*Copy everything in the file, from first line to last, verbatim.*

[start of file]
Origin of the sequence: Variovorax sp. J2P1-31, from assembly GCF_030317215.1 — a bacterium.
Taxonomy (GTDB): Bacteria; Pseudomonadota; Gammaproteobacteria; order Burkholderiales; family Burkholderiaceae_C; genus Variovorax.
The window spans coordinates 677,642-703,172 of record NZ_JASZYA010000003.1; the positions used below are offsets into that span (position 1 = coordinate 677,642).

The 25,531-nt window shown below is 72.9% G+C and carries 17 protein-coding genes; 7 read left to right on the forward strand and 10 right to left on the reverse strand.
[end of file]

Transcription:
Origin of the sequence: Variovorax sp. J2P1-31, from assembly GCF_030317215.1 — a bacterium.
Taxonomy (GTDB): Bacteria; Pseudomonadota; Gammaproteobacteria; order Burkholderiales; family Burkholderiaceae_C; genus Variovorax.
The window spans coordinates 677,642-703,172 of record NZ_JASZYA010000003.1; the positions used below are offsets into that span (position 1 = coordinate 677,642).

The 25,531-nt window shown below is 72.9% G+C and carries 17 protein-coding genes; 7 read left to right on the forward strand and 10 right to left on the reverse strand.